JACQUI FELGATE: So, what do you mean by that work that the state government needs to do?

CATHERINE KING: So, they’ve got more work to do in terms of the – I think it’s a stage three business case that they’ve got to work through with Infrastructure Australia. And I think that information’s all underway now and we’ll look at that as Infrastructure Australia provides advice to [indistinct].

JACQUI FELGATE: Have you seen that business case yet?

CATHERINE KING: No, I haven’t, but that’s, again, Infrastructure Australia is independent of me. They’ll provide me independent advice once they’ve got all of that. But what I will say about Suburban Rail, and I was just over in Perth yesterday, if you look at what they’ve done there in METRONET, it’s been a very big build. What they’re trying to do is change their whole way in which their city works, so that you actually build housing, businesses, workplaces around rail stations. And really what suburban rail is exactly about that. It’s not just about rail, it’s actually about more housing, more work out in the suburbs and really trying to connect your suburbs together and connect your rail network together. So, it’s an important project for Victoria, but there is a little bit more work that we’d need before we wanted to put some more investment in.

JACQUI FELGATE: So, are you a supporter of Suburban Rail Loop at this point, despite the massive debt that we have?

CATHERINE KING: Well, absolutely. We’ve got $2.2 billion already in Suburban Rail Loop East, and we wouldn’t have put that in if we didn’t think that it was an important project for Victoria. And obviously, in terms of the big builds that Victoria’s got, I mean, you know, it’s pretty amazing to see the work that is going on through the West Gate Tunnel. If you have the opportunity to even hop online and have a look at North East Link, like, it’s a very impressive build that’s happening. It’ll really, again, improve the way traffic flows and freight flows around Victoria. These are big, important projects for the state. There’s projects also out in the regions as well, and we’ve got more to do there as well. We are very happy to partner with the Victorian state government on projects. It’s one of the things that has been really missing as a Victorian, as I said, I felt really, I know if you looked at the Commonwealth’s investment in any of those big projects. We’re really not,  we haven’t been involved – we’re not involved in the West Gate Tunnel at all. We’re now increasing our investment in North East Link and we’re involved in the Suburban Rail Loop. And then obviously there’s more we’ve got to do on regional roads and regional rail as well.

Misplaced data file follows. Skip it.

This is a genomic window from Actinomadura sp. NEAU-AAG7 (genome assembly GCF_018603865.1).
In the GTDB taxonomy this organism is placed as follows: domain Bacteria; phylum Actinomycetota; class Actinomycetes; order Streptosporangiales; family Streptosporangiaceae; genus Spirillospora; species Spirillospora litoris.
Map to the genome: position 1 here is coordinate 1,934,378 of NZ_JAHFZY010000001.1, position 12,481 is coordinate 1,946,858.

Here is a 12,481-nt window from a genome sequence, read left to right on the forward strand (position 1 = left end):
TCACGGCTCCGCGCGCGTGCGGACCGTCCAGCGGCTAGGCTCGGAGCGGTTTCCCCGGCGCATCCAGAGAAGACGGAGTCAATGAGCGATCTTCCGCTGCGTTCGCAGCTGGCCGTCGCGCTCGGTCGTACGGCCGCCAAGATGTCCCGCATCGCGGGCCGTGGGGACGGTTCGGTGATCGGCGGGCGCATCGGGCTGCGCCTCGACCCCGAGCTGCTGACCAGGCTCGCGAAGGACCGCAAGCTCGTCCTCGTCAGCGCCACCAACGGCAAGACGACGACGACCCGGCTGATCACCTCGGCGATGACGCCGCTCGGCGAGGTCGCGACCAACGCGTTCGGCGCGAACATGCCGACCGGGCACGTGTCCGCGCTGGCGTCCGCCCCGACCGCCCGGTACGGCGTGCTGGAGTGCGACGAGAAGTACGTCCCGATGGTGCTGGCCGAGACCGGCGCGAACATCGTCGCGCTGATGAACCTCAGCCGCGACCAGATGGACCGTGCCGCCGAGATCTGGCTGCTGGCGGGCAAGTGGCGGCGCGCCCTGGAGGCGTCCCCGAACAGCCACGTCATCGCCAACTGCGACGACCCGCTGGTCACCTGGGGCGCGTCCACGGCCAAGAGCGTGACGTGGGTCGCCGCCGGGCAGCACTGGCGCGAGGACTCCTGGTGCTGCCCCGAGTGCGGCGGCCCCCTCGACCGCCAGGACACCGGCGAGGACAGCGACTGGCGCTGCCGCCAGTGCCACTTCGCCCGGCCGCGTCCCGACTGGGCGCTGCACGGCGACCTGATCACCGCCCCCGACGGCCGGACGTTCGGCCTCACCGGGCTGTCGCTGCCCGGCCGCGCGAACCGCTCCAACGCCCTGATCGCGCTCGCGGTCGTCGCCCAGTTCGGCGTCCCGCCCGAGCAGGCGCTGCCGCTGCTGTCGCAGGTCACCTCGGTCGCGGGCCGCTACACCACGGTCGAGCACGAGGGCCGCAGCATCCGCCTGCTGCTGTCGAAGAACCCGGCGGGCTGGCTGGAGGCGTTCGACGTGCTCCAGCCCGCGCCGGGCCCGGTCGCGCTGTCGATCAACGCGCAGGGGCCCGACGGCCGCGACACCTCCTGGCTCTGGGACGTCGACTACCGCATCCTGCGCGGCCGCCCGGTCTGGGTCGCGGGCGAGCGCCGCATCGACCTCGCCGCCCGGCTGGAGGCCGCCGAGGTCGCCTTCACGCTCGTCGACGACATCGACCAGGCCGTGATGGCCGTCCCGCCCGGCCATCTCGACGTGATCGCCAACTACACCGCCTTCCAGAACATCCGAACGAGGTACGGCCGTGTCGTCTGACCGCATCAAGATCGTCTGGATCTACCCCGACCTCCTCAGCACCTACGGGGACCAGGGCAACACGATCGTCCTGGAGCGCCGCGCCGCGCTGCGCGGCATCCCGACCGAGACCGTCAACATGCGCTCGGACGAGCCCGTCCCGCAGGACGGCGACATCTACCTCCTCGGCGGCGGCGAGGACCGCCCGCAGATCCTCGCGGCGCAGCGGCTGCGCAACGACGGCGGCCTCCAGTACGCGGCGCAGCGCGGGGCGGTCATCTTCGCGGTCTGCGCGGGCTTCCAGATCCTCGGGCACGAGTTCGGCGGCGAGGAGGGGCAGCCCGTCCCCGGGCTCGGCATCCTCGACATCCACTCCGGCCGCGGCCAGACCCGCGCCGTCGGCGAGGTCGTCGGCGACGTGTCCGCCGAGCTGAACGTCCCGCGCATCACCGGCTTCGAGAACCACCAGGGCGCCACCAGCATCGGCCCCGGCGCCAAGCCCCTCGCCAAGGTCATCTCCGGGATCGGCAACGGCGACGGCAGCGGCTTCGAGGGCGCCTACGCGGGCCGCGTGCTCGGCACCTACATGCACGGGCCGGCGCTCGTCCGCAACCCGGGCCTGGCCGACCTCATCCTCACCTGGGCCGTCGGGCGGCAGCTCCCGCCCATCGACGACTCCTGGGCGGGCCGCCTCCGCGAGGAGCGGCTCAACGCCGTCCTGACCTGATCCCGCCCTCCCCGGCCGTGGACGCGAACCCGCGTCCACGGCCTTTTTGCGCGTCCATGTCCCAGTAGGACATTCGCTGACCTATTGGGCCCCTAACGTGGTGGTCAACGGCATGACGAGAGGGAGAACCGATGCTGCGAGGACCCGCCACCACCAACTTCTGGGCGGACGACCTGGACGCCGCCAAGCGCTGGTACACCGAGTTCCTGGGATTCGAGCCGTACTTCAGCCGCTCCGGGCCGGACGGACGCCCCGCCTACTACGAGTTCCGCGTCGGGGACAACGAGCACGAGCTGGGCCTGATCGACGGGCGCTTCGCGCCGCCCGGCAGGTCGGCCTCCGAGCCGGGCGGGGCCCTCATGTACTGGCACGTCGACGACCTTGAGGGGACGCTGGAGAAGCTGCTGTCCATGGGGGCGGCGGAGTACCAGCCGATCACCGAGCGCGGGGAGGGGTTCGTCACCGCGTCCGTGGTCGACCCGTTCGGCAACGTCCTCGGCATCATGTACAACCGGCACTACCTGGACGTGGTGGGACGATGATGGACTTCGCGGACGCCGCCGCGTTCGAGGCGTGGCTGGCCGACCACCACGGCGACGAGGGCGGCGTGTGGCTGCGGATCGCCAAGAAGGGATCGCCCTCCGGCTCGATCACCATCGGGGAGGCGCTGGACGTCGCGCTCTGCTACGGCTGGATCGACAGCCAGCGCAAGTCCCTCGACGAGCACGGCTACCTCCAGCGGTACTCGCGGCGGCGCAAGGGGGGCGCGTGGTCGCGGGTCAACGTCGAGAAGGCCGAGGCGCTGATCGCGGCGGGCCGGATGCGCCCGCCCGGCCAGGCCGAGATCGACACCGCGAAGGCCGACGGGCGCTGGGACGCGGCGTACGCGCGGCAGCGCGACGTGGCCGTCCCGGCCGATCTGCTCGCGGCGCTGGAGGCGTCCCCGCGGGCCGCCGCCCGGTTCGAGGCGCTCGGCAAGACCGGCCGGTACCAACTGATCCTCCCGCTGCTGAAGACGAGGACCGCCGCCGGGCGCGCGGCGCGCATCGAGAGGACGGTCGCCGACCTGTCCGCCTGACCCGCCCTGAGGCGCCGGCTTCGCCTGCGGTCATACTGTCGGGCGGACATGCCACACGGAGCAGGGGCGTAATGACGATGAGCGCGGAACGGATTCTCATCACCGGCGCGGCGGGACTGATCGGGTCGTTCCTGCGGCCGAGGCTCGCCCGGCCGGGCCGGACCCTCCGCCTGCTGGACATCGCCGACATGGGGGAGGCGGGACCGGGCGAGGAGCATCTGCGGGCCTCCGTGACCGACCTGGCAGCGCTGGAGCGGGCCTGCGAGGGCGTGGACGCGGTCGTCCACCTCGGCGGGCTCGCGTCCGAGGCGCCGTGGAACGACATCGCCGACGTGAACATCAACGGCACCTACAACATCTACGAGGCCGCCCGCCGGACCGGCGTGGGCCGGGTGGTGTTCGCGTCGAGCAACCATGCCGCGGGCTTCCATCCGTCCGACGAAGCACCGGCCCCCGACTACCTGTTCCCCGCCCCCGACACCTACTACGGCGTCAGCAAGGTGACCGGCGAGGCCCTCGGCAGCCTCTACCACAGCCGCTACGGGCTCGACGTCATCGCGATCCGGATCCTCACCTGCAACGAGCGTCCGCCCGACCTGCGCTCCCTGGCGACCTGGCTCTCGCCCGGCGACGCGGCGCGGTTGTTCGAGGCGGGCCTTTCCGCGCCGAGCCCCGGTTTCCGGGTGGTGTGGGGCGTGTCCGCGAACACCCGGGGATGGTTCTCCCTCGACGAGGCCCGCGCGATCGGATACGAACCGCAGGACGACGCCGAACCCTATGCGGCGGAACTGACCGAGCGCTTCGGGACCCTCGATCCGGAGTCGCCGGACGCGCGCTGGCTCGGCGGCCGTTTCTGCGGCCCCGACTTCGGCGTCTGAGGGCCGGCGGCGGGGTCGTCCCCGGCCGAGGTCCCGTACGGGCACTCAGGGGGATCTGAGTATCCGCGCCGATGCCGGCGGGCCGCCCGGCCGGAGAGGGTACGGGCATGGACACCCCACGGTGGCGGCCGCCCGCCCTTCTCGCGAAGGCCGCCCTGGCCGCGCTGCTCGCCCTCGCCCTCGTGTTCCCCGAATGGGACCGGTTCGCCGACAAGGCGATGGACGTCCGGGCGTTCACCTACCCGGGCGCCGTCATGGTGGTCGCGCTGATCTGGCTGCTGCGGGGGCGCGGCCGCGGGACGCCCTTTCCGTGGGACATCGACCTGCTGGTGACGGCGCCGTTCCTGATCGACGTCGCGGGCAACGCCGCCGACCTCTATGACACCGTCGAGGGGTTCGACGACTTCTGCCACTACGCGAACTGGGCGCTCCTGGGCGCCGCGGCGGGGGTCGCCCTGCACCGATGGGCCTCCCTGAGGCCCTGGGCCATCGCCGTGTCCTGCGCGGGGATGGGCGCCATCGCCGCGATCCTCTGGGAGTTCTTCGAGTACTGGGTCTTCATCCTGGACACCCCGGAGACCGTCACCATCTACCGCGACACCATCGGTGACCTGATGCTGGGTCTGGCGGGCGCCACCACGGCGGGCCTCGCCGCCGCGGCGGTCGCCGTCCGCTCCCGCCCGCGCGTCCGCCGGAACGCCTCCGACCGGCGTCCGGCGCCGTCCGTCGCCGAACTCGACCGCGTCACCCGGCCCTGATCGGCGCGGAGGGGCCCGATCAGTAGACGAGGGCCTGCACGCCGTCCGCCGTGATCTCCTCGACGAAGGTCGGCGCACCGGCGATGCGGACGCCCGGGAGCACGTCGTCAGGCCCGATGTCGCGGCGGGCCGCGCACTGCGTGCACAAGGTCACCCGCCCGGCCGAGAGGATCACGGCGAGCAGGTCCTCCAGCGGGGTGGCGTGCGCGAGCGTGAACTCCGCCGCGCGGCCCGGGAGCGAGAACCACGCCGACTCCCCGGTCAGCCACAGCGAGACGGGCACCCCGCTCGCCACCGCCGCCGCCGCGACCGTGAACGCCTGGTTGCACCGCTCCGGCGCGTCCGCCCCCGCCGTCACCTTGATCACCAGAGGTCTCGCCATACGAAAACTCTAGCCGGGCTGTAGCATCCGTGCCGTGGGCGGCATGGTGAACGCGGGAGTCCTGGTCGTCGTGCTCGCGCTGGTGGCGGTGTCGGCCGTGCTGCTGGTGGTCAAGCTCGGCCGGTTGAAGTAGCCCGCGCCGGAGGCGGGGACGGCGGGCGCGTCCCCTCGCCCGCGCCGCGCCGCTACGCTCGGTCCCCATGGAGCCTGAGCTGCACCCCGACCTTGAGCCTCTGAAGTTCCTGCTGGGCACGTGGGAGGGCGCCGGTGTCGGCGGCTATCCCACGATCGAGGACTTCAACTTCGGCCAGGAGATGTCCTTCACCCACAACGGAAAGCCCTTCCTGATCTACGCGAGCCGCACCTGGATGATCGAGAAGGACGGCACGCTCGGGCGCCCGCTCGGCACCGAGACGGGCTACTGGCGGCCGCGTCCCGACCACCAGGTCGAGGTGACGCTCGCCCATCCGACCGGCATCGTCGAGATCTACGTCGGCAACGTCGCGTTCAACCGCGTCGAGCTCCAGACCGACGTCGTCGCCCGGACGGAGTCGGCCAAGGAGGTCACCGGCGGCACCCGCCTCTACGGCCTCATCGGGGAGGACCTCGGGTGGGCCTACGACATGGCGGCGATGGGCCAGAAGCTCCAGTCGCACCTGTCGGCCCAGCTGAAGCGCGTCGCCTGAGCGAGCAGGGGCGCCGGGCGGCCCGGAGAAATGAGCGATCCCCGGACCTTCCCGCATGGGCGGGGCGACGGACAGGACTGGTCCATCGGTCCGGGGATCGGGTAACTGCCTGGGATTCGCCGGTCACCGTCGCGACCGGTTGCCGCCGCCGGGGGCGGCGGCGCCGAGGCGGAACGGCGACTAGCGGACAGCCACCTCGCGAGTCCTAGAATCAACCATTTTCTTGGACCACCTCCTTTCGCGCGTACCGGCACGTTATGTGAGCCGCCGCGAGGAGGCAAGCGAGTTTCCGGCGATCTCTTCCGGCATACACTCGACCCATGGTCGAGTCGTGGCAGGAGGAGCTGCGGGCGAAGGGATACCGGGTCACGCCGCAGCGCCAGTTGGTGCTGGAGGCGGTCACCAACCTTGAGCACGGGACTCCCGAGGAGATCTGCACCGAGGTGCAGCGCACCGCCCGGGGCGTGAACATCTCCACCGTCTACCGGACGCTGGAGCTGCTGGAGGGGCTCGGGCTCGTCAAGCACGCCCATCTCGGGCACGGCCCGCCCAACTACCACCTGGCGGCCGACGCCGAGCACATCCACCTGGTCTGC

JACQUI FELGATE: Really appreciate your time today, Minister. Hopefully I can speak to you again after you’ve seen that suburban railroad business case. I’d love to have a chat about that.

CATHERINE KING: Always happy to talk to you, Jacqui.

JACQUI FELGATE: Catherine King is the Federal Minister for Infrastructure and Transport.